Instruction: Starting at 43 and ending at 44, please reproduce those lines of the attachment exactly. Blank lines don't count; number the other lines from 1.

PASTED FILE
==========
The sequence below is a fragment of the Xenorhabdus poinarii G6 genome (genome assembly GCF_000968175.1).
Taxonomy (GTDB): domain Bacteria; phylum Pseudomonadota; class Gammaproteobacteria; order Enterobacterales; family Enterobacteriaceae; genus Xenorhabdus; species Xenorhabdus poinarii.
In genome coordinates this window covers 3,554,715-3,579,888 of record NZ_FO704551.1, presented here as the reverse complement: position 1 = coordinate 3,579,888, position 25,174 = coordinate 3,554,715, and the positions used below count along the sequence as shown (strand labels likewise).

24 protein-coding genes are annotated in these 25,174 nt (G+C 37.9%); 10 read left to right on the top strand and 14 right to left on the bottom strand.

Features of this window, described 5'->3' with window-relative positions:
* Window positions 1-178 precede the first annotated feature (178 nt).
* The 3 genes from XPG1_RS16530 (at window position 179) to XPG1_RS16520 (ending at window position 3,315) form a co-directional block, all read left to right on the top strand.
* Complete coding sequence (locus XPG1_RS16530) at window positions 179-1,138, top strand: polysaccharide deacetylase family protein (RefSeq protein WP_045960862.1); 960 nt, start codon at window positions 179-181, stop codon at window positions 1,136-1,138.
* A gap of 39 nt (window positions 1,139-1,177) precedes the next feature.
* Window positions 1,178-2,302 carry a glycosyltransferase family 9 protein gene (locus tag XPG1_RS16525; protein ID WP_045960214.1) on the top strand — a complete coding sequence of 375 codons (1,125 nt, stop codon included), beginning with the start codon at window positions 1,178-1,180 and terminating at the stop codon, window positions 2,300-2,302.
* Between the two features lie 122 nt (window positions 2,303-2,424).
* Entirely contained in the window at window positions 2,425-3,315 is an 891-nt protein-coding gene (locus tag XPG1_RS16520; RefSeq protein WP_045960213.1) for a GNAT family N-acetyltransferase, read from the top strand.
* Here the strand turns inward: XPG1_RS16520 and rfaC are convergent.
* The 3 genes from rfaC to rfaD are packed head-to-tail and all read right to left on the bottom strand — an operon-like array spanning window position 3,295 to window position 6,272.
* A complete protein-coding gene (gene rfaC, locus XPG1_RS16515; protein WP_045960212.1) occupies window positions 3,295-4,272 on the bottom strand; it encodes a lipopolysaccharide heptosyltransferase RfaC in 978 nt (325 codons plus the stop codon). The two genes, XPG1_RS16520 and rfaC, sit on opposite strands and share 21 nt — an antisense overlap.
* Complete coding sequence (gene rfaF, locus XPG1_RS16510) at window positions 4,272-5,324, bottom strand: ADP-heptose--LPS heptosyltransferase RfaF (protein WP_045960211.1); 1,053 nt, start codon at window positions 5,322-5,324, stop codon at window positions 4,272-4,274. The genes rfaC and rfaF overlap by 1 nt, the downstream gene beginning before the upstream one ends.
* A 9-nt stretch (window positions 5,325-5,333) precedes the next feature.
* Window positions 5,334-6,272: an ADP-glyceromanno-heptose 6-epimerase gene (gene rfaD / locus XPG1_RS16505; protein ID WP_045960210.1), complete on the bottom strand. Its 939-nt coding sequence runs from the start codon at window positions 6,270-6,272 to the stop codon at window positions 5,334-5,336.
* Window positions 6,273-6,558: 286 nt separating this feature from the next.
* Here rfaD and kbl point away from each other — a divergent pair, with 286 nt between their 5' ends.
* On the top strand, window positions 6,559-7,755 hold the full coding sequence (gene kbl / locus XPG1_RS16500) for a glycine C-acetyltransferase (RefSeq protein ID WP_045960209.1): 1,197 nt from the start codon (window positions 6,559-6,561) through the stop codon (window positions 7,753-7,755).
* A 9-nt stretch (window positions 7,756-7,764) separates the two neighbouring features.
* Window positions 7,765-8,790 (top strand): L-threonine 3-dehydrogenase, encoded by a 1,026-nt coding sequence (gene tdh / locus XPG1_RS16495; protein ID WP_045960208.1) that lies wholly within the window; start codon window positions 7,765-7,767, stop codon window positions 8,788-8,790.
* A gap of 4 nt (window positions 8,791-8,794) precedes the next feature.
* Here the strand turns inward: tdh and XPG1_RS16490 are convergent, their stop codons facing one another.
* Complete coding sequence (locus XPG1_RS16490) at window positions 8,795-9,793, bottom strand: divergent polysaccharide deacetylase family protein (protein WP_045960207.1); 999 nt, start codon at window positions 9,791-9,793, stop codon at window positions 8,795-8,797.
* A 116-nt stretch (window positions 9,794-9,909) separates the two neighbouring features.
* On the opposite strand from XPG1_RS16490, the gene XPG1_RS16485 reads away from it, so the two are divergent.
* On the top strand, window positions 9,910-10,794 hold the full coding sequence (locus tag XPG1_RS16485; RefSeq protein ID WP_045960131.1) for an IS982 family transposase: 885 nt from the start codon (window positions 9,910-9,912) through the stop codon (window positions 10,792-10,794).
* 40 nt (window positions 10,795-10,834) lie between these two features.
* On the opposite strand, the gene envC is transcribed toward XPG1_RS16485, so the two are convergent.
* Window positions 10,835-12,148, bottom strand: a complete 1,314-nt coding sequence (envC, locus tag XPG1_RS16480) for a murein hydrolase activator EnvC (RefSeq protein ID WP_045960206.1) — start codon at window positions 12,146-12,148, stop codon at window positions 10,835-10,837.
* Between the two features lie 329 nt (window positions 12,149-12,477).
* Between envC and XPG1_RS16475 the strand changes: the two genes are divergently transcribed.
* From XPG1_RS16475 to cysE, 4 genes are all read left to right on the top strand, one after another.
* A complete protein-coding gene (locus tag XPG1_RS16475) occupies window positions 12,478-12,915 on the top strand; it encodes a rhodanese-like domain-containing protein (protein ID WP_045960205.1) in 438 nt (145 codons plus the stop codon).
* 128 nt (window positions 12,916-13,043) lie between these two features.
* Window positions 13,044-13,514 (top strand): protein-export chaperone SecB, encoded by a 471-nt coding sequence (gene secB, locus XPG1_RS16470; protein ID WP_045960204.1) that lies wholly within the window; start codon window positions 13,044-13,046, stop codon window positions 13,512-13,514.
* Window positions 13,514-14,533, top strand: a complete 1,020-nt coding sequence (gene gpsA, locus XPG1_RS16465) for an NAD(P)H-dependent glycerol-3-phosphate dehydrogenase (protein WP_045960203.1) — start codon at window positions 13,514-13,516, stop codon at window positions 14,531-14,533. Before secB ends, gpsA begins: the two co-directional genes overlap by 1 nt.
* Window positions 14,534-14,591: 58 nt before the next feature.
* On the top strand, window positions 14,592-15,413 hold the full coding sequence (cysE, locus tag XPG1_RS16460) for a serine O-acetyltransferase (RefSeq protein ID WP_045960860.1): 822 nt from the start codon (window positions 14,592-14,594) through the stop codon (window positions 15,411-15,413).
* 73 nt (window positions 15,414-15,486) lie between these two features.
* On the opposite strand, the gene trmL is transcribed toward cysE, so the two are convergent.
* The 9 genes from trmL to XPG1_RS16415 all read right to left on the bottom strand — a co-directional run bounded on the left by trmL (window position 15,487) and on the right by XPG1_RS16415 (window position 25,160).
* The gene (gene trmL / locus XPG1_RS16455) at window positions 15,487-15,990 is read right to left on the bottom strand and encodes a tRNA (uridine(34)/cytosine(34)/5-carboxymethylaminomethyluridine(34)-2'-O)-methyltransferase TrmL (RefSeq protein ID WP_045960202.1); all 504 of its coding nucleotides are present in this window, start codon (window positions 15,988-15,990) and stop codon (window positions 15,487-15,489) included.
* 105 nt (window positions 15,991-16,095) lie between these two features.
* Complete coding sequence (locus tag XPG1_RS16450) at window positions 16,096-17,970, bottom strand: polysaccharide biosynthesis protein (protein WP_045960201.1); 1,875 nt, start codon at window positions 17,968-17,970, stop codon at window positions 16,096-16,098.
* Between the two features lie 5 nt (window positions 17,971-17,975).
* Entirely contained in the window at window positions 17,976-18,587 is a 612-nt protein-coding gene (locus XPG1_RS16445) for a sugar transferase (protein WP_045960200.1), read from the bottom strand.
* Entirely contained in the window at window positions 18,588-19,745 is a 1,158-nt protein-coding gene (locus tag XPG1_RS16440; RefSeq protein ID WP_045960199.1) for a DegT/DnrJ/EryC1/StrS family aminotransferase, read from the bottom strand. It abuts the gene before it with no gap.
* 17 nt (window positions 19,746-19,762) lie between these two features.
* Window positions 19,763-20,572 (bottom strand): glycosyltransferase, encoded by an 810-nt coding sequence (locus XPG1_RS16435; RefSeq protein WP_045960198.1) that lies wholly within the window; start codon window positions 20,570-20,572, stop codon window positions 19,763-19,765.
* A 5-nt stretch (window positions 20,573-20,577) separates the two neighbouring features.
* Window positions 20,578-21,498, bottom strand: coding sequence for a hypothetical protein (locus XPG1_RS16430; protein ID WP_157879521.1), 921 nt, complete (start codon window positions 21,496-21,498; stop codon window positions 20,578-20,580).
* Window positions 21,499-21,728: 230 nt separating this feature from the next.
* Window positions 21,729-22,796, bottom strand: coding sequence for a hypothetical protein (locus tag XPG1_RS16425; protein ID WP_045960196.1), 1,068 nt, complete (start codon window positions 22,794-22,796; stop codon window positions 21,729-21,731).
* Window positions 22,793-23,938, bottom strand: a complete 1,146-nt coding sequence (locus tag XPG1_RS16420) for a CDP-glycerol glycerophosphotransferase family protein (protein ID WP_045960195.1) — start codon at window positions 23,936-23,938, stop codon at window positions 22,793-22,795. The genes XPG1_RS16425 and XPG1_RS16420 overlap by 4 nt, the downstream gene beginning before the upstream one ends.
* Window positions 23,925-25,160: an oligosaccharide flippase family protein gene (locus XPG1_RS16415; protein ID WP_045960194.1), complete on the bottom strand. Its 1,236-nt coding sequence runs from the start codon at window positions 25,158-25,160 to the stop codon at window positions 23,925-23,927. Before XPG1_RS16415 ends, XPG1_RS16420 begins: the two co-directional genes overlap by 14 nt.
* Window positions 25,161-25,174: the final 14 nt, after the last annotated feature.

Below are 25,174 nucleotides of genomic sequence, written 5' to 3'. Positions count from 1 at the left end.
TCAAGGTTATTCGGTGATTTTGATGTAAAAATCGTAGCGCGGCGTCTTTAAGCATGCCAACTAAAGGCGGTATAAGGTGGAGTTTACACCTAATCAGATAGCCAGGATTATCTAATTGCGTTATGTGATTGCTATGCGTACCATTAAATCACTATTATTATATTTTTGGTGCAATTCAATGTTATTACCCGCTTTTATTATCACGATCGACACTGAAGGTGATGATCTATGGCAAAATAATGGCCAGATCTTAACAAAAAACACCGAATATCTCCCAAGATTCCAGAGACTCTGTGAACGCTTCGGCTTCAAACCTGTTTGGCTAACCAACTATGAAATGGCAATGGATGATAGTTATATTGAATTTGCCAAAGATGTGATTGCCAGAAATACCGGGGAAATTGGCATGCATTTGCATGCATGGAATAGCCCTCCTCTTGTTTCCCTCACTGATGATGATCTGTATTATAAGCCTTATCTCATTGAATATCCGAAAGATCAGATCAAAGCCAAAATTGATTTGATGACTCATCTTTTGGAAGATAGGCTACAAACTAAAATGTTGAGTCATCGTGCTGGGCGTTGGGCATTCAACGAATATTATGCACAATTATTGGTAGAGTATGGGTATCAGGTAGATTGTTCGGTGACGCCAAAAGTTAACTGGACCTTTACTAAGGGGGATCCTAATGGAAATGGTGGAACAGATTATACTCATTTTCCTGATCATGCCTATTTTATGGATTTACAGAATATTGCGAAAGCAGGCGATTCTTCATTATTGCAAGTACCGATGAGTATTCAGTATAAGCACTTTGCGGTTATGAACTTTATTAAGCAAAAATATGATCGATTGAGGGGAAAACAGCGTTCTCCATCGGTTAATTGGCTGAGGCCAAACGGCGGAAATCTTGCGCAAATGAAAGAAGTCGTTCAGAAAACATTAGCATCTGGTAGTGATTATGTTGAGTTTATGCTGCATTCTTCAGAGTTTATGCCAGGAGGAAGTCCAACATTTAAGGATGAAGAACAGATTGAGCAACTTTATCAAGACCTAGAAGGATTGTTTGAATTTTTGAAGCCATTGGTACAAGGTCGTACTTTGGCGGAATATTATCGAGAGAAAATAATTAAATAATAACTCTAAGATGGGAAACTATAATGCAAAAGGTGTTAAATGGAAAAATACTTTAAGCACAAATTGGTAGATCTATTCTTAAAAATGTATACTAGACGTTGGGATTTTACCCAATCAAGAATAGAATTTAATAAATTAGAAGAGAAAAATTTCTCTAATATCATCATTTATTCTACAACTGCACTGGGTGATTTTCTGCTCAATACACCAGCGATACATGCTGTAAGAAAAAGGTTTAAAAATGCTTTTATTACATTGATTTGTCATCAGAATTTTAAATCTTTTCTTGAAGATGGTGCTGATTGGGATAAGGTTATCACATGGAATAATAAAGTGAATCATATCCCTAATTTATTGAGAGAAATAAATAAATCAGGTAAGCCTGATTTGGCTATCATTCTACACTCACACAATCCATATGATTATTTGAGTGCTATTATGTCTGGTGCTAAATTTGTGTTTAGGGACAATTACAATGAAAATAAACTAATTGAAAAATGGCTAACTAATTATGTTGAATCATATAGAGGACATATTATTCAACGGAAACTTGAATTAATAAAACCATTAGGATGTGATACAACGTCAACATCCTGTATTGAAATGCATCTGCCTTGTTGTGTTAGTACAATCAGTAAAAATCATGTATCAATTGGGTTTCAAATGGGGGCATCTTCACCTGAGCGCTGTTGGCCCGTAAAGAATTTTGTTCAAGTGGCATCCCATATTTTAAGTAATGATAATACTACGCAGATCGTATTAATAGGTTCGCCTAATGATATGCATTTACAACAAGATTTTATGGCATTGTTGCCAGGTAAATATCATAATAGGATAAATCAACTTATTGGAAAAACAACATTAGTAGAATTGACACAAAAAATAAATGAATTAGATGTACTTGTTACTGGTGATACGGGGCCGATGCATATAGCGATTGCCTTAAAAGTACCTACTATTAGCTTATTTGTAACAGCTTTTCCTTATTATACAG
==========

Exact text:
* On the opposite strand, the gene trmL is transcribed toward cysE, so the two are convergent.
* The 9 genes from trmL to XPG1_RS16415 all read right to left on the bottom strand — a co-directional run bounded on the left by trmL (window position 15,487) and on the right by XPG1_RS16415 (window position 25,160).